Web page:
Learning as a social and dialogical process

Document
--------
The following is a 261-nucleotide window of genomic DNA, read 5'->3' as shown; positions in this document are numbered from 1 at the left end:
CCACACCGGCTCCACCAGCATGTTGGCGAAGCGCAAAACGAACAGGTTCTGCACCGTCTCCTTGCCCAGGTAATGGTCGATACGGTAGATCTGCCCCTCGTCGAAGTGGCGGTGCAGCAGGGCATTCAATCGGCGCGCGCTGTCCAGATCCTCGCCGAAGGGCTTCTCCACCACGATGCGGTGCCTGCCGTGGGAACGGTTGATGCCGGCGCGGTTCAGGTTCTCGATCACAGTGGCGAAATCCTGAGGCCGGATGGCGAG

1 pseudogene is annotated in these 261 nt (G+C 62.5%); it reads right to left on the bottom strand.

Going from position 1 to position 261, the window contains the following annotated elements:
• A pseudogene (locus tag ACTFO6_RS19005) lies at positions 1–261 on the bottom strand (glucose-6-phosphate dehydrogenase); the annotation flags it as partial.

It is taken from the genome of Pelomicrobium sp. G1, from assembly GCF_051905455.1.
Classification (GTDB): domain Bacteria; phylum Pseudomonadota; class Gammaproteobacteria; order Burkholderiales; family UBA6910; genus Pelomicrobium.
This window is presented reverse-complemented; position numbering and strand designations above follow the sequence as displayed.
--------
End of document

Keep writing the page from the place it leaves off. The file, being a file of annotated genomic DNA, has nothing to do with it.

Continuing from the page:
It can be acknowledged that individual learning takes place in a specific social, cultural and historical context. This has to be accounted for in the way in which the Artist Educator works through responses with a diverse group of learners and in the accommodation of their differences. Learners clearly bring prior knowledge to viewing art and with this their own mental knowledge maps that work dialogically with the processes of interpretation. Therefore, the interaction with others’ voices and the making of multiple interpretations is an inherent characteristic of gallery-based learning. The Artist Educator fosters connections between the learner and the art object, and the art object and its wider context in order to preserve a continuum between making meaning at home, school and in the gallery; a continuum between things on the page, screen or gallery wall; between things seen, known and felt. Veronica Sekules states that, ‘as a locus for education which has both formal and informal elements, the museum has the capacity to bridge the cultures of artist and school in a way which takes the spotlight away from the dominance of their differences (…) It can become a territory for educational exchange and experiment where questioning and personal development is the norm.’15 Indeed, current policy development highlights the role of the museum as a social meeting place, ‘as a container for cultural discourse other than cultural artefacts.’16  Informal learning opportunities in the museum, such as short courses, study days, seminars and talks contribute to the opening up of the museum as a public space. Informal learning remains free from the abstraction of imposed standards and criteria or specified learning outcomes. The very texture of informal learning is that of experience and self-development.